There’s something that the people and special interests pushing to legalize “fracking” in North Carolina don’t want you to know. It isn’t about flammable tap water or carcinogens in fracking fluids. It’s about the supposed rationale for putting our air and water at risk – that is, the claim by politicians and others that fracking will create near-term jobs for North Carolinians.
If you look past the rhetoric to the economics, you’ll see that their claim just isn’t true.
So far, of course, the debate about legalizing fracking has focused almost exclusively on the environmental impacts, and it’s easy to understand why. In states where the controversial method of extracting natural gas is legal, methane has leaked into drinking water, hazardous air pollutants have fouled the air, toxic fluids have contaminated aquifers, and the injection of wastewater has caused seismic activity.
With all of the focus on environmental impacts, there has been little discussion about why we would want to put our air and water at risk in the first place. Proponents say that fracking will create short-term jobs, but what if that’s not true? With so much at stake, it’s worth looking beyond the talking points and getting to the bottom of the rationale behind the push to frack.
Here’s the hard truth: If the legislature legalizes fracking, no jobs will be created in North Carolina anytime soon.
Historically low natural gas prices are making it difficult for natural gas companies to make a profit anywhere, and since North Carolina has a relatively small resource and no infrastructure in place, it wouldn’t make any sense for a natural gas company set up shop in the state.
In large part due to increased fracking in other states, a surplus of natural gas has driven natural gas prices to the lowest they’ve been in years. Just last week the price of natural gas fell to $2.08 per thousand cubic feet, the lowest it’s been in over 10 years. With prices that low and the costs of production remaining high, natural gas companies have actually had to slow down operations in areas with well-known, rich supplies of shale gas. In fact, across the country the number of rigs drilling for natural gas has fallen by 30 percent since October.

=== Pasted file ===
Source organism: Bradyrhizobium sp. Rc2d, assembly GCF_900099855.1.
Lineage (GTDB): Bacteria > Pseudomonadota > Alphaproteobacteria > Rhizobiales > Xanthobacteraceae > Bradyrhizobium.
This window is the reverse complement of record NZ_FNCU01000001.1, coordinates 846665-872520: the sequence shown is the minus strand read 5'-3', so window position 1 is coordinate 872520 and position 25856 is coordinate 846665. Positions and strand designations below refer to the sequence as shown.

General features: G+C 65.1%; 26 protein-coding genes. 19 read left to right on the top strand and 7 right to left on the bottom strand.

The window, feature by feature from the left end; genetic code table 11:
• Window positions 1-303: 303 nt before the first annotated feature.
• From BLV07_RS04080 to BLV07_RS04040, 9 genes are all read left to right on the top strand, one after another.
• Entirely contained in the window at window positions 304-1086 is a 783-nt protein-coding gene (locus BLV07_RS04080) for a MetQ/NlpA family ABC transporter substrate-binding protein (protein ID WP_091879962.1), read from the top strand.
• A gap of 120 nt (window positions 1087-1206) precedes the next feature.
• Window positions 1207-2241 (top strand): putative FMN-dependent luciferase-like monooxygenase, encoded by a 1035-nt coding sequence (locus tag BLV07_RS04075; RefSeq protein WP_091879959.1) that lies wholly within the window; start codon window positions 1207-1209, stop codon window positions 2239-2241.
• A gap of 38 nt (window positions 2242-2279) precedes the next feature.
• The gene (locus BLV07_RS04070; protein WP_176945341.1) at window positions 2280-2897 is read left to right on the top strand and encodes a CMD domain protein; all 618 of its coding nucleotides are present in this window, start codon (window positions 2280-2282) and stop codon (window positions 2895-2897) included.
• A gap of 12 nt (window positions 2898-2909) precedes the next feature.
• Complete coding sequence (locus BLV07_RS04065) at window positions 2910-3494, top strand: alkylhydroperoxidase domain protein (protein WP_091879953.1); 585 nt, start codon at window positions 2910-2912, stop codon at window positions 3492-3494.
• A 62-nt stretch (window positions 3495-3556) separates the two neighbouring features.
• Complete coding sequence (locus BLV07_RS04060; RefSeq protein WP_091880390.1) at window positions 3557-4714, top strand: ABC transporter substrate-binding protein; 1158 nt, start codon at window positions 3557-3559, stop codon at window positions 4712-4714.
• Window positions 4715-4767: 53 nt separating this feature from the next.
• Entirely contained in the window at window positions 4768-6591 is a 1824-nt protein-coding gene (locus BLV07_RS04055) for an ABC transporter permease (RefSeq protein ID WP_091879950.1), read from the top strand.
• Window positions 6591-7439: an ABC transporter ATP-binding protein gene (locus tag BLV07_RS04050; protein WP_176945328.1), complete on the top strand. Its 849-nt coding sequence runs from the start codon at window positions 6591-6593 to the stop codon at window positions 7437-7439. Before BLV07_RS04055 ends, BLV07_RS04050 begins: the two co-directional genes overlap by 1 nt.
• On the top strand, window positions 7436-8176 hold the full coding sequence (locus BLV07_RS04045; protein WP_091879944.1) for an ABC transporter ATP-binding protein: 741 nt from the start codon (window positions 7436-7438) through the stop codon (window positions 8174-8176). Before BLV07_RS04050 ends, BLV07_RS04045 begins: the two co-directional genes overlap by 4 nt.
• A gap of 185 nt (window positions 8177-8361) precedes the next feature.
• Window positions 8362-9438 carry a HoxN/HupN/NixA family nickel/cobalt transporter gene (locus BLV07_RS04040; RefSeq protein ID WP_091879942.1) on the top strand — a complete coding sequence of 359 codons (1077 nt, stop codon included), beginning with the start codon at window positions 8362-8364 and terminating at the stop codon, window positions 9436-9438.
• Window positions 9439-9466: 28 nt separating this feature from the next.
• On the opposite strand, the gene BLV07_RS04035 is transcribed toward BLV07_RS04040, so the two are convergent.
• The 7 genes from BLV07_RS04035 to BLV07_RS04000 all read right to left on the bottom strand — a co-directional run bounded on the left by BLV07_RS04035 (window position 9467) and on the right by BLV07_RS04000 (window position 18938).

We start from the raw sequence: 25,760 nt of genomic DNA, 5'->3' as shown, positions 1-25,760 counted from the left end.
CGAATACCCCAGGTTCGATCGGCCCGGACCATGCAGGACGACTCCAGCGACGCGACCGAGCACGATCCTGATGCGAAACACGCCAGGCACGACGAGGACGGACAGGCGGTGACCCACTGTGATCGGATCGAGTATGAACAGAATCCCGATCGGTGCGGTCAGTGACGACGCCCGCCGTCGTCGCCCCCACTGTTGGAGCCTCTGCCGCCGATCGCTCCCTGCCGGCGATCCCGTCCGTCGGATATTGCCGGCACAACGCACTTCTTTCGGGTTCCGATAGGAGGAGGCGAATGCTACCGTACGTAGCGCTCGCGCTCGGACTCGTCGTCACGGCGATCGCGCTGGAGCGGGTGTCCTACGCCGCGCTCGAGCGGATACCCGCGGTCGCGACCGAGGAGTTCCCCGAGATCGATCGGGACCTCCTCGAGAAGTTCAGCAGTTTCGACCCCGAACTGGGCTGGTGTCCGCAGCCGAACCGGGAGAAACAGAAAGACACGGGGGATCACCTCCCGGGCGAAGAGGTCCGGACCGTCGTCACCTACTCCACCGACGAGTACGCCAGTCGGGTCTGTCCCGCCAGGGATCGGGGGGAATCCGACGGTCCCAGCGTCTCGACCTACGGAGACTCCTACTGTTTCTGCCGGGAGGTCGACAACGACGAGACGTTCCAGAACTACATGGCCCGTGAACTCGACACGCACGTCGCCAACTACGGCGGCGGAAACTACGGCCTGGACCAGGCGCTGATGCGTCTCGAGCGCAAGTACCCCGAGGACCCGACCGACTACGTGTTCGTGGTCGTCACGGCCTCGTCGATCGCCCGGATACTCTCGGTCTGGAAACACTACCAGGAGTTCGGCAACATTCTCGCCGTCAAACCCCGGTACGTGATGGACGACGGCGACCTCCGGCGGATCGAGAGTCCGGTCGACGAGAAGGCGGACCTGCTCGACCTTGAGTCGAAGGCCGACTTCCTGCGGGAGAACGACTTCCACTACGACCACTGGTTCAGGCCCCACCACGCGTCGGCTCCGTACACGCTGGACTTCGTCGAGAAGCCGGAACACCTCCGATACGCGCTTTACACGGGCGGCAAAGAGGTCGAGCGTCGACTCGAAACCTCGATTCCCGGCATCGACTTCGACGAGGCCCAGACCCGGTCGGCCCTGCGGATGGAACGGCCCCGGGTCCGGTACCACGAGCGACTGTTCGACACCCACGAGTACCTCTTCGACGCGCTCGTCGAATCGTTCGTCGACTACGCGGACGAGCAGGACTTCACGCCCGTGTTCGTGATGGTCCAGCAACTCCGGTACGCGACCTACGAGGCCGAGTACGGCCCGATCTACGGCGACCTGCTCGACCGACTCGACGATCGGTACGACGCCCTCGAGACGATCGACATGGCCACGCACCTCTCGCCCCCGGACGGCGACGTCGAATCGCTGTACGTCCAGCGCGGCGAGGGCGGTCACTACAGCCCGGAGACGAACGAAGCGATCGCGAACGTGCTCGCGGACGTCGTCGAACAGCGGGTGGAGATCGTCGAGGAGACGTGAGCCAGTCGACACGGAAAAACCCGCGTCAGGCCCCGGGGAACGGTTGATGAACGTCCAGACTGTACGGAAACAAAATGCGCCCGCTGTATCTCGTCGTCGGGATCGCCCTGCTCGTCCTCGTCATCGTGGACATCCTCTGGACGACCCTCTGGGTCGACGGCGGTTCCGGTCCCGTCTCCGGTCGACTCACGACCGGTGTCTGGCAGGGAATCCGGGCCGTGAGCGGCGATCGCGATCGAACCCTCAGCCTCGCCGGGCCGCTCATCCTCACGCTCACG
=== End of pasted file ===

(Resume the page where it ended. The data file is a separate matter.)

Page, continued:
When the price of natural gas goes back up, as it surely will, companies will resume drilling in areas that have proven to be productive and already have infrastructure in place before they will come to North Carolina. Our state’s shale gas resource is tiny compared to other places across the country.
The Sanford sub-basin, where state geologists predict there might be natural gas, covers approximately 59,000 acres. Compare that to the Marcellus Shale basin, which covers 60.8 million acres across the Northeast, or the Haynesville and Barnett basins, which cover 5.8 million and 3.2 million acres across Texas, Arkansas, and Louisiana.
North Carolina also lacks the infrastructure necessary to support the natural gas industry. For a natural gas company to make a decision to invest in a new shale basin, there would need to be pipelines, processing centers, and suppliers available to get the gas to market. North Carolina doesn’t have any of that infrastructure.
You don’t have to take my word on this. Last December a respected energy research firm prepared a report for the American Natural Gas Alliance that projected natural gas production over the next two decades. The analysis revealed that more than 90 percent of shale gas production between now and 2035 will come from six different basins, and North Carolina was not on that list. Experts at the N.C. Department of Commerce agreed with this assessment, when they recently acknowledged that “it is not likely North Carolina’s shale play will be developed in the near-term.”
Looking at these numbers it’s evident that North Carolina won’t miss out on anything by keeping fracking illegal for now. On the other hand, there are big advantages to taking our time. Within a few years there will be a lot more information available about the environmental impacts of fracking. The Environmental Protection Agency is currently studying the impacts fracking has on drinking water, and in other states across the country, gas companies and state regulators are figuring out new ways to minimize environmental impacts.
A few years down the road, armed with lots of new information, North Carolina will be in a much better position to make a decision about fracking. But for now it’s clear that the potential economic benefits are not worth putting our air and water at risk.
Will Morgan is the Director of Government Relations at the North Carolina Chapter of the Sierra Club.